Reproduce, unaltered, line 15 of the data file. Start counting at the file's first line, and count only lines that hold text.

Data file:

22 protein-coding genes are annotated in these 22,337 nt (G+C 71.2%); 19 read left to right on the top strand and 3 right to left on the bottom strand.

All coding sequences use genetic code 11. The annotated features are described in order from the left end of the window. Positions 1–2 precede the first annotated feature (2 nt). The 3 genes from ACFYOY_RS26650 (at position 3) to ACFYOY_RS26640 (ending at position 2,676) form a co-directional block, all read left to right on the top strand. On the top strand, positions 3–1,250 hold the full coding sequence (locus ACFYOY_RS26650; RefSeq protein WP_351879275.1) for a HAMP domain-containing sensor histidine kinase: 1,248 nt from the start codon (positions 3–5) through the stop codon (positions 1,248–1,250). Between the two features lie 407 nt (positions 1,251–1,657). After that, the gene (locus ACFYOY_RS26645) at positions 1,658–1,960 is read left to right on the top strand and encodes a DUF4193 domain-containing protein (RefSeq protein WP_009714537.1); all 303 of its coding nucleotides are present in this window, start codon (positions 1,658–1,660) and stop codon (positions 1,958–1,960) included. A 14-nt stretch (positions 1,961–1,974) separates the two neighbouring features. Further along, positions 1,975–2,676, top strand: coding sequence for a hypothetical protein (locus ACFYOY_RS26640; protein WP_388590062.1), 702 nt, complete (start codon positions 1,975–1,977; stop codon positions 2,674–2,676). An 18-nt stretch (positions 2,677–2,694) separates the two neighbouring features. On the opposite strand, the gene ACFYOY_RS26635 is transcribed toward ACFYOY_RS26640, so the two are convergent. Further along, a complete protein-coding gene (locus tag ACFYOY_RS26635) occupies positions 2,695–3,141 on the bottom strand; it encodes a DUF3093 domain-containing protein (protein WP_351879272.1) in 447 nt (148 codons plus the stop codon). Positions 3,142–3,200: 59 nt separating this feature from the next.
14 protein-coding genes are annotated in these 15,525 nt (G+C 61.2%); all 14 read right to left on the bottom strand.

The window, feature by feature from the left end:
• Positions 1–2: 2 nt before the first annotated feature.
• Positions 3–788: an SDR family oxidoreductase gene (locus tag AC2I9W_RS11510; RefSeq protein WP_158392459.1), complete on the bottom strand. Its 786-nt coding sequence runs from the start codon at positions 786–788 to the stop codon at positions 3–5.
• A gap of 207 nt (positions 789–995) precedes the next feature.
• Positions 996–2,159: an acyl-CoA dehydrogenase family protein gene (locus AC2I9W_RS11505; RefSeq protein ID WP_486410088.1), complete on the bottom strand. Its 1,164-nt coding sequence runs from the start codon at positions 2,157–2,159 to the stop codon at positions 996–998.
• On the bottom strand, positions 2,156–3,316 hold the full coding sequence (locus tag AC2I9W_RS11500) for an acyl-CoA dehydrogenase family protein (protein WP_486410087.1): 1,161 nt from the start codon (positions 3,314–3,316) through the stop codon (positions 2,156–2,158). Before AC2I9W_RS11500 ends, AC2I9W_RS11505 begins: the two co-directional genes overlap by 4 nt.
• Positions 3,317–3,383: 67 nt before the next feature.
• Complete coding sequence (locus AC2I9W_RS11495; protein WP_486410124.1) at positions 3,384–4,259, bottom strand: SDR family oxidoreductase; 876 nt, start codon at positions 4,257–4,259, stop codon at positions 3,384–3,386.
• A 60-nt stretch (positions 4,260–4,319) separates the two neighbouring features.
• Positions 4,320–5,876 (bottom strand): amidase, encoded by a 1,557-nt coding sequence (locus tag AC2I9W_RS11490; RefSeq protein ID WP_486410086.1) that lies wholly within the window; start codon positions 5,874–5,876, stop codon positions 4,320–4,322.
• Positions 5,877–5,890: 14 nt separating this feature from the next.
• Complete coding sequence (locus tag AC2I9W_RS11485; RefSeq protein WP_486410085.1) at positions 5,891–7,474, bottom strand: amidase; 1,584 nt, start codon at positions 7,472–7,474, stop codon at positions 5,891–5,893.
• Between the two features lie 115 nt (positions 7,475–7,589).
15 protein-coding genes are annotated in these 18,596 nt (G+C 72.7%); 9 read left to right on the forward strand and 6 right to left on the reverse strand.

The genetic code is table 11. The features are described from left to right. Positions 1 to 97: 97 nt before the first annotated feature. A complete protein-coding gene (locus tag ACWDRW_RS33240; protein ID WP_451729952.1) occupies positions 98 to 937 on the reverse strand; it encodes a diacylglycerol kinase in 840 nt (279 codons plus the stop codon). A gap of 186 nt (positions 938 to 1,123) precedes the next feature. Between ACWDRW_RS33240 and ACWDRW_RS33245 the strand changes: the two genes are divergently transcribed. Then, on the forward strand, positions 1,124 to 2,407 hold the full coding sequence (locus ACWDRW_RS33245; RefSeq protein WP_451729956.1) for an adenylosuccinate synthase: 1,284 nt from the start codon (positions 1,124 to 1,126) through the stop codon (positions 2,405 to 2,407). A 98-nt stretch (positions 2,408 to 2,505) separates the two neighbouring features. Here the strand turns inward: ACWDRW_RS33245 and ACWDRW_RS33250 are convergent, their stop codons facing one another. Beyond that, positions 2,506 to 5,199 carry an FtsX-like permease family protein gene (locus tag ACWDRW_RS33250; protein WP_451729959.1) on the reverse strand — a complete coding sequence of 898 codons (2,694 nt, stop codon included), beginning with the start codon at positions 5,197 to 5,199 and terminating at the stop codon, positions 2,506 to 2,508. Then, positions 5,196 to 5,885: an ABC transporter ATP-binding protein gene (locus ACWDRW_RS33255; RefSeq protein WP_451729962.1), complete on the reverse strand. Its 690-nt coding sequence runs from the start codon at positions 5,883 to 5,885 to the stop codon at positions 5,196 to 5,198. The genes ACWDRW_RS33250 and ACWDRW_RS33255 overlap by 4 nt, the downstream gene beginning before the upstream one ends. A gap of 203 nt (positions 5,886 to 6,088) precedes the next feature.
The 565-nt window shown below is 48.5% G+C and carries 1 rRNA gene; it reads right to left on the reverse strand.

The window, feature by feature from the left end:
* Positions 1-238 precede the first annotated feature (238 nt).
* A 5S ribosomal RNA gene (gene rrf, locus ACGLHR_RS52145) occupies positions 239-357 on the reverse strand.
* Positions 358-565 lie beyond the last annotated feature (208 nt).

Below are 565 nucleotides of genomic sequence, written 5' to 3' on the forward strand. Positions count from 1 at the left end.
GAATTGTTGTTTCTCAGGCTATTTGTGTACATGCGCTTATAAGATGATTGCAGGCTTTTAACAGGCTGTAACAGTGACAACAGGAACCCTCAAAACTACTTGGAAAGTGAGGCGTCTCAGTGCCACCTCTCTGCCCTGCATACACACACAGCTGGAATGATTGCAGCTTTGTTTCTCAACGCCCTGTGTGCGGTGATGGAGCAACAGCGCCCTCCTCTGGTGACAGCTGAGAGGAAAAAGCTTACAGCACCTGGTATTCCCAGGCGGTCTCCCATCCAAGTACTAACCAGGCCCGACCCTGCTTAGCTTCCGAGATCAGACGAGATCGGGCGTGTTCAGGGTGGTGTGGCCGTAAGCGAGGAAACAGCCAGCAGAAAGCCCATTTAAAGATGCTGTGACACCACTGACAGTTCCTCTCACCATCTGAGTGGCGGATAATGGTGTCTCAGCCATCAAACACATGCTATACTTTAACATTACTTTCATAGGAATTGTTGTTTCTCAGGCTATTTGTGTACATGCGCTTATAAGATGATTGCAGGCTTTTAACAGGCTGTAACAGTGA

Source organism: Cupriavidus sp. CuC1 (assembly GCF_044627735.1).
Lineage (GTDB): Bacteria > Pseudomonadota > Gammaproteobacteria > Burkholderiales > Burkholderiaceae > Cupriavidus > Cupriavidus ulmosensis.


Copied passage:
• Complete coding sequence (locus tag AC2I9W_RS11485; RefSeq protein WP_486410085.1) at positions 5,891–7,474, bottom strand: amidase; 1,584 nt, start codon at positions 7,472–7,474, stop codon at positions 5,891–5,893.